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Shabbat

Each week we feature a different outstanding Florida Rabbi.

Torah Portion of the week:

Vayishlach

Rabbi Eliot Pearlson
Temple Menorah
Miami Beach

This week's Torah portion contains one of the Bible's most famous and dynamic stories, the narrative of Jacob's confrontation with an Angel of G-d.

Interestingly enough, not all commentators paint Yaakov's victory over the angel in so positive a light. Rashban explains that true to his name, Yaakov, which means heel or lowly, was planning to run away from his brother Esau. That is why he was alone when attacked by the angel.

In fact, the Rashban explains, Yaakov had a long history of running from his troubles. Yaakov ran from Esau when his life was threatened by his brother. When confronted with Lavan's trickery, he passively accepted it and didn't confront him. Even when it came time to leave his father-in-law's home, he left in the middle of the night without informing Lavan of his departure. Running away was Yaakov's modus operendi.

Furthermore, the Rashban explains, the angel that attacked Yaakov was not the emissary of Esau, rather it was Yaakov's very own protective angel!

Why did Yaakov's protective angel attack him? To teach him to stop running! There is a time to stand and confront one's demons, to fight the battle head on, and to face the forces of evil regardless of their strengths.

And so Yaakov's angel hit him in the hollow of his thigh, maiming him, so that he could no longer run but would be forced to stay and fight.

Sure enough, when Esau sees Yaakov it is as if he acknowledges that Yaakov deserves his respect. Yaakov stood toe to toe with Esau even though he came with 400 armed men, even though Yaakov is wounded, and further burdened with family and a large contingency of possessions.

Next Shabbas we begin celebrating Chanukah. History teaches us that there were two types of Jews 2175 years ago. There was one group of weak, assimilated Jews who gave into the Greeks and the Hellenists. They didn't confront or fight the great threat to our heritage. They ran from their responsibilities to our faith.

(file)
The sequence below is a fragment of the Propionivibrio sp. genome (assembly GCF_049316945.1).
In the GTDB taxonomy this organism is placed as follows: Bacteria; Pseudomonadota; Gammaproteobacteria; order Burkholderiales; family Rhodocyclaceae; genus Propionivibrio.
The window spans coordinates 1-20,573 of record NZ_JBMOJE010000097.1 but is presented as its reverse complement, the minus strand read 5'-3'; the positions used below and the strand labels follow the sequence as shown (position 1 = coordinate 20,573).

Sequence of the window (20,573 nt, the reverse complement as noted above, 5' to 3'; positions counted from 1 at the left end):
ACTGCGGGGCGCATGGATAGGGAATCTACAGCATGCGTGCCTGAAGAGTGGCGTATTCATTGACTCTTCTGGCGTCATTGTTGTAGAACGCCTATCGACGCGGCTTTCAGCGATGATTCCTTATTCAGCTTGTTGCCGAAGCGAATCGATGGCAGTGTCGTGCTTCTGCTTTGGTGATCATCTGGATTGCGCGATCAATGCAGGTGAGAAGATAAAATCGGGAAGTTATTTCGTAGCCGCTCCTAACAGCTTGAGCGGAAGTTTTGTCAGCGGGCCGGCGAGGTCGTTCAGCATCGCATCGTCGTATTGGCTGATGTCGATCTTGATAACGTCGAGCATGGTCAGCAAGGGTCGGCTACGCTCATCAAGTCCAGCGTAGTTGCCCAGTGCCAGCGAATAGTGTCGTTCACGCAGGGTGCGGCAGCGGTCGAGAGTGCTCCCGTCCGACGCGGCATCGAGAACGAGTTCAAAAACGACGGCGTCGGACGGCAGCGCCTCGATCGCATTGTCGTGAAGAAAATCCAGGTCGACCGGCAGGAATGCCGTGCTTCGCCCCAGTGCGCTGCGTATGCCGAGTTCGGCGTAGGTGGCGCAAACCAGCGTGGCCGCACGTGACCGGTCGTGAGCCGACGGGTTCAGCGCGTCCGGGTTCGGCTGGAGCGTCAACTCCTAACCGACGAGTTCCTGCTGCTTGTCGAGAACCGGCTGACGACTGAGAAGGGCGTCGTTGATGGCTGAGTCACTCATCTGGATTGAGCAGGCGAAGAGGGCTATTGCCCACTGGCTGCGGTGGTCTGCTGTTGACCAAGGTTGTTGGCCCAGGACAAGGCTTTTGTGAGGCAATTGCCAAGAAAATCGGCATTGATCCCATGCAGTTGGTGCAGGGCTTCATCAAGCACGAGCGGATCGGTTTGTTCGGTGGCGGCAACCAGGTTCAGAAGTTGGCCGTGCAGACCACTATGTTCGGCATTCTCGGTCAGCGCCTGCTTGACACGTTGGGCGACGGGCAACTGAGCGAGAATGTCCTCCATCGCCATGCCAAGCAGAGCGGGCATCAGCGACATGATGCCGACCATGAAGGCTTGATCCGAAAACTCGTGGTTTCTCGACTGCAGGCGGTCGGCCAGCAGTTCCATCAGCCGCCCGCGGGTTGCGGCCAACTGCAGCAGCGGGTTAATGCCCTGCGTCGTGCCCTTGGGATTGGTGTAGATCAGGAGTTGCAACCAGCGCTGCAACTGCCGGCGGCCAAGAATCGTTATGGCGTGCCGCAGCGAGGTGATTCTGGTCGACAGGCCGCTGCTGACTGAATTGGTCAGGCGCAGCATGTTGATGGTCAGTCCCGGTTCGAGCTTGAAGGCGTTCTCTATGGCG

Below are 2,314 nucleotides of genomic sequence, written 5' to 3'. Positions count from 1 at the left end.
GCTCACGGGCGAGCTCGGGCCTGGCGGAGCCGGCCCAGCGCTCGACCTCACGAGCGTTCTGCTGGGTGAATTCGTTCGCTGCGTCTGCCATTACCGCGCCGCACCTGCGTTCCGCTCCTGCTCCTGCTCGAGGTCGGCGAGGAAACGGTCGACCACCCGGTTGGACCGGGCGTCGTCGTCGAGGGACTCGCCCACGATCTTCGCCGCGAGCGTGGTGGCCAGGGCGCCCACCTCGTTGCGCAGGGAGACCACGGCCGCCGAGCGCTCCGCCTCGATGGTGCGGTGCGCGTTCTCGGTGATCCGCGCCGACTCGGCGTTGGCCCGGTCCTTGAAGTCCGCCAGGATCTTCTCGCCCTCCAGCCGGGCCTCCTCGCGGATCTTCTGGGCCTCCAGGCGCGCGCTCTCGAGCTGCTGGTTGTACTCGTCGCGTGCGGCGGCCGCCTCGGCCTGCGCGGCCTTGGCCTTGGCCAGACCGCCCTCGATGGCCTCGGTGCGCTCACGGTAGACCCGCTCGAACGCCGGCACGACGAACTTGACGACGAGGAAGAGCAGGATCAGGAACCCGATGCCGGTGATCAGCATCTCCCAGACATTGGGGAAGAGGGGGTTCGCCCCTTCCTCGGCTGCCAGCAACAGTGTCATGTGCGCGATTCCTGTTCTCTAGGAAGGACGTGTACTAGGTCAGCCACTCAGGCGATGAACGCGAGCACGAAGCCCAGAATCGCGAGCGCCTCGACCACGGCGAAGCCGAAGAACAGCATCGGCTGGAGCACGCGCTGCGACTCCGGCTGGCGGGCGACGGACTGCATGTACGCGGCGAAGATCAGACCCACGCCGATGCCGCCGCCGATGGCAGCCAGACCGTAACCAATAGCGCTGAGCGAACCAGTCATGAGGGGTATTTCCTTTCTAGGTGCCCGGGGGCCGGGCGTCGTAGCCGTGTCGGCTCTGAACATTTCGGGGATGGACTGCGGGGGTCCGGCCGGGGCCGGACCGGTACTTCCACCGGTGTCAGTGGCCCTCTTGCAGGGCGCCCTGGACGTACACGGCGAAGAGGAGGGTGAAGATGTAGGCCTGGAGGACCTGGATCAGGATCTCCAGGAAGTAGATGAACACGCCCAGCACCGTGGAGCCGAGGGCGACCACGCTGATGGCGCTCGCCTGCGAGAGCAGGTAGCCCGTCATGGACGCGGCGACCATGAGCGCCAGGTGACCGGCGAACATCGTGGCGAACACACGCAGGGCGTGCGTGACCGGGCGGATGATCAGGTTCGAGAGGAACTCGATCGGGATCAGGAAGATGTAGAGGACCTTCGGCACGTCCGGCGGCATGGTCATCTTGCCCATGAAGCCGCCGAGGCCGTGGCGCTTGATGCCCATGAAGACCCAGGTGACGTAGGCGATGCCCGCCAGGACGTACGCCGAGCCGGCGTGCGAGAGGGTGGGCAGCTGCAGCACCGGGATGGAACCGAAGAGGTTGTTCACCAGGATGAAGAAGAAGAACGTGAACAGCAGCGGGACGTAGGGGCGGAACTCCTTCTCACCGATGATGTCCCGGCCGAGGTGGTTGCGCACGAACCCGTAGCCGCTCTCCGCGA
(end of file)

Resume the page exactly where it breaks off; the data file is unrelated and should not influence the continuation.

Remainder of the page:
The other segment of the Jewish community stood up for Jewish sensitivities and fought the evil decrees of the Greeks. They stood proud and free in their resistance against tyranny and oppression of our People.

Are there any Hellenistic Jews today? Any synagogues called "Beth Antiochus", "Temple Anipoli" or Congregation Aristotle"? No. Running from our troubles guarantees failure.

To be a Maccabee means to fight against evil, to protect our Torah and Jewish heritage even if we are the few against the many, the weak against the strong, or the unpopular against the popular.

For when we as a people do so then we are worthy of our heritage. Then "Yaakov" -the lowly heel, becomes "Yisrael" -the warrior triumphant even over G-d.

We are called The People of Yisrael, our homeland is called the Land of Yisrael, and our law is called the "Torah of Yisrael". This is an eternal reminder to each of us to stand tall, be strong, fight against injustice, protect our heritage, our faith and our co-relegionists.

For when we do so we will become the modern day Maccabbees, worthy of the blessing of rebuilding the Land of Israel and the Temple of Jerusalem. Amen!